Thirst, Korean, 2009. The main character, a Catholic priest, turns into a mildly evil vampire who only kills sometimes. He creates another, more evil vampire.

Abraham Lincoln: Vampire Hunter 2012. Fails the criteria due to a single buddy vampire character, but has a lot of punchbag vampires who are not only bloodsucking ghouls but (shudder) Confederates.

A Girl Walks Home Alone at Night, Iran, 2014. Similar to Let the Right One In, as the vampire is evil but not indiscriminate.

Dracula 2000
Dracula II: Ascension
Dracula III: Legacy

BloodRayne
BloodRayne 2: Deliverance
Bloodrayne: The Third Reich

Weren’t the Blade movies pretty much about how all vampires are evil bastards who need to be shot, sliced, staked and then shot again?

That’s the one I thought of (the 2010 novel and the 2012 movie). As a class/type there’s no question that vampires are evil, but as you note there is at least one individual exception.

Doesn’t Blade count (I know he’s a dhampir, but that’s close enough IMO)? Plus there was Nyssa in the second movie who was also portrayed sympathetically.

Other than the stuff already mentioned, I’m not coming up with anything…

Probably the most interesting monster novel I’ve read in many years is The Last Werewolf. Its werewolves and vampires are often protagonists, but they’re unabashedly bloody. The werewolves, for example, become uncontrollable killers for a few nights a month, and the more their human selves love someone, the more they delight in murdering and eating that person when they’re a wolf. There’s none of this tortured, I-only-eat-rabbits bullshit going on with these guys.

Jim Butcher’s Dresden Files classify vampires into three different sects. The White Court has at least one member who’s a good guy. The Red Court has one member who’s avoided drinking blood and so arguably isn’t a full vampire yet and who is a good guy; the rest are terrible. The Black Court are all evil.

Has it been awhile since you read the series? Because the Red Court doesn’t exist anymore. Harry killed them all.

I’d speculate that the modern idea of what kinds of characters can comfortably be portrayed as unambiguously evil isn’t really compatible with the usual modern idea of what a vampire or werewolf is. That is, someone who grew up as basically a normal human, through no fault of their own was transformed into a dangerous supernatural being, but at least part of the time still has their original personality and intelligence level. It seems like this sort of character should be capable of choosing not to harm others, or at least of wanting to be able to resist their monstrous impulses, and that once in a while you’d get one that isn’t totally evil.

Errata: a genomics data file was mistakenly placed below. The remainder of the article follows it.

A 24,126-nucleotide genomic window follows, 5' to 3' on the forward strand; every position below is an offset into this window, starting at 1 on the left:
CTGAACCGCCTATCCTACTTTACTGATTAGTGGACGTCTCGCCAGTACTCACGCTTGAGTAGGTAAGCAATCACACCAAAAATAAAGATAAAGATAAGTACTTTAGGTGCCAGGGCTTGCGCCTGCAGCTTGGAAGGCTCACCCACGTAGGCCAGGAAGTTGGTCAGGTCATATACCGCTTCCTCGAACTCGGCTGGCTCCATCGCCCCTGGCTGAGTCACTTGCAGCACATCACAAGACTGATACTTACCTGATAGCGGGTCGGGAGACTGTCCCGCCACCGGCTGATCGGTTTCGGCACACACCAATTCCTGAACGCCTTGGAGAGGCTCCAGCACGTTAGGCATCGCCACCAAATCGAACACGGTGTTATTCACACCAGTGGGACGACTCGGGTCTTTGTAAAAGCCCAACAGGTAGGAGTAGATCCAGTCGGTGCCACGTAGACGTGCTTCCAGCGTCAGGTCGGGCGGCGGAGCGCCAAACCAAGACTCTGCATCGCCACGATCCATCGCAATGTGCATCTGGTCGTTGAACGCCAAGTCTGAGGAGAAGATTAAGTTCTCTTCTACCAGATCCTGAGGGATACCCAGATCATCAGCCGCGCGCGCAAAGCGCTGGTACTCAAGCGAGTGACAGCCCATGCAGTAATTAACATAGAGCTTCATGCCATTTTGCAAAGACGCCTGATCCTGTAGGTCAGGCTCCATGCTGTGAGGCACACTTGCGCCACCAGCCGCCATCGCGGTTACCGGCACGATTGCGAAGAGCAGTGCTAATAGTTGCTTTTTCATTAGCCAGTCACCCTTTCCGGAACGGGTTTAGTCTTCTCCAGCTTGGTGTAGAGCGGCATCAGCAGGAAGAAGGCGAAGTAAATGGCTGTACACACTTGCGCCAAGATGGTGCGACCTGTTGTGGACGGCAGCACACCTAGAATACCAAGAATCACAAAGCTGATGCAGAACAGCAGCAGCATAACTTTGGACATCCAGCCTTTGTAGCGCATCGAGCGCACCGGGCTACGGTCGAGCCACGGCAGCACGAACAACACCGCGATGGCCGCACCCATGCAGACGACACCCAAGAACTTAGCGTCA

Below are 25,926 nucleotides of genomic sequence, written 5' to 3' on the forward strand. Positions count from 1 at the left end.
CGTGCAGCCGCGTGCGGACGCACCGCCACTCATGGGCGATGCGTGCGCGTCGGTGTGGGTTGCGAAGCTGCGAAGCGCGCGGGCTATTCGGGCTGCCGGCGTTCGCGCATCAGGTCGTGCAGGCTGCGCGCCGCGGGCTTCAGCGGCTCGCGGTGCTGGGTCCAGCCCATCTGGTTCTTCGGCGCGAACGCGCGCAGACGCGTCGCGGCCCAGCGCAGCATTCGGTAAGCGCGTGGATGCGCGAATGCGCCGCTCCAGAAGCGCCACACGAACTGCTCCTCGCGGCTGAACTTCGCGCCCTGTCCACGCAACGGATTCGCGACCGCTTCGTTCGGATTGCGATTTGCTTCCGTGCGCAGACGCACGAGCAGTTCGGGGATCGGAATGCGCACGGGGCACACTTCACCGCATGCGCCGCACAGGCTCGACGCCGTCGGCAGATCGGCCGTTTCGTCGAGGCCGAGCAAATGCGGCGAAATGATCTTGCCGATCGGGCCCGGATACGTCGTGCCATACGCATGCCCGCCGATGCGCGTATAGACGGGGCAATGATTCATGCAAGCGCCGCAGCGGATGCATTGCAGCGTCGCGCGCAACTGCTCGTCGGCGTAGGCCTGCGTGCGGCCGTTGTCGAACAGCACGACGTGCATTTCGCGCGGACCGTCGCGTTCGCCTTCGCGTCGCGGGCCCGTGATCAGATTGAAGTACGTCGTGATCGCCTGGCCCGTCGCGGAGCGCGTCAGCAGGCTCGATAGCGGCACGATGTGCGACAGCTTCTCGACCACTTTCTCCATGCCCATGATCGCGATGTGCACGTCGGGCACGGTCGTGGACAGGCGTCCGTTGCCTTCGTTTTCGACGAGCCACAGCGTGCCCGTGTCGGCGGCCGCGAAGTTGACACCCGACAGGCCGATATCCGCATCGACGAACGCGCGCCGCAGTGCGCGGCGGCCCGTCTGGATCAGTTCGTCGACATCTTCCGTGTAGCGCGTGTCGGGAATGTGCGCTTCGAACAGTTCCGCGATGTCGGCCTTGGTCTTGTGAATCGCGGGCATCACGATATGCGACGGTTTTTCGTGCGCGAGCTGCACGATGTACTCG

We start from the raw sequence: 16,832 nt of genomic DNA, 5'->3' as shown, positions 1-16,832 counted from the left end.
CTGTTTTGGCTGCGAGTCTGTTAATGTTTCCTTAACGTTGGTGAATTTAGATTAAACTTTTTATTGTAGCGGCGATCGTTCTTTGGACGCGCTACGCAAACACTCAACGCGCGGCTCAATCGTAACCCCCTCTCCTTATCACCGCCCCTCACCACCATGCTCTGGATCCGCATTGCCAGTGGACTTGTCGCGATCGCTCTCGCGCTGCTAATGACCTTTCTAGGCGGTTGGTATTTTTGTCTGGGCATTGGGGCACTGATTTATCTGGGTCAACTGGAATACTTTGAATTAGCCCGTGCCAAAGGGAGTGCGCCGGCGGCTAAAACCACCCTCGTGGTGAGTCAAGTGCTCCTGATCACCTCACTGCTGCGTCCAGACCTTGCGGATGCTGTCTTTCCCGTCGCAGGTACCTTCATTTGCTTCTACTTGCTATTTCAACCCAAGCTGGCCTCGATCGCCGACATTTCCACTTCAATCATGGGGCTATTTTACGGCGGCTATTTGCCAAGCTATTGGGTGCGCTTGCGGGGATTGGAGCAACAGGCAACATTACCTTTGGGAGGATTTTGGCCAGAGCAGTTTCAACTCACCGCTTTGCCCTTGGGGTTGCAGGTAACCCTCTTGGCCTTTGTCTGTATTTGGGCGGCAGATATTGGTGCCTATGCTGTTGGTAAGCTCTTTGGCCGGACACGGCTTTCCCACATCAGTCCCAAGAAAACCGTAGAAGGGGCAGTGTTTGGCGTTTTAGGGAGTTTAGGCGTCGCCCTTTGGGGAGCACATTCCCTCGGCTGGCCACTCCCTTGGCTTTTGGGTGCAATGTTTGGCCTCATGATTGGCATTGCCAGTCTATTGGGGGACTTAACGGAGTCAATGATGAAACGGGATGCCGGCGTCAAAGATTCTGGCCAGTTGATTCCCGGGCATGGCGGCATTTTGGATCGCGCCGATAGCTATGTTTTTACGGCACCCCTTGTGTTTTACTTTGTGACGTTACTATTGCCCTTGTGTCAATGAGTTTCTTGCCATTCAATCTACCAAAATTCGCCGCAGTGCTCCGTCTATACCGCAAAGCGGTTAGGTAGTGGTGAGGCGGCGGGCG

In folklore and older fiction you’ll find vampires who are more like what we’d consider a zombie or demon without much in the way of a remaining human personality, and werewolves who were bad people to begin with and freely chose to become werewolves through dark magic or a pact with Satan. In more recent fiction you’ll sometimes get vampires and werewolves that were either never human to begin with or have totally lost their humanity, but it doesn’t seem to be that common.

These are all older than what the OP is looking for (1980s and 1990s), but The Stress of Her Regard by Tim Powers features vampire-like creatures that are completely non-human. They do provide protection and artistic inspiration for humans they’ve fixated upon, but since they’re also draining the life out of these people and killing everyone their victims care about I feel comfortable calling them evil. The main vampire character in Whitley Steiber’s The Hunger (in which vampires are a non-human species) is arguably evil even though she cares for her human lovers in her way, while other vampires consider humans to be basically cattle. Which is perhaps no more “evil” than it is for humans to treat cattle like cattle, but from a human perspective none of these vampires are our pals. There’s also the surprisingly dark YA novel Thirsty by M.T. Anderson, where people transformed into vampires must either kill humans or starve to death. So while it’s possible for a vampire to try to remain “good”, they don’t last long.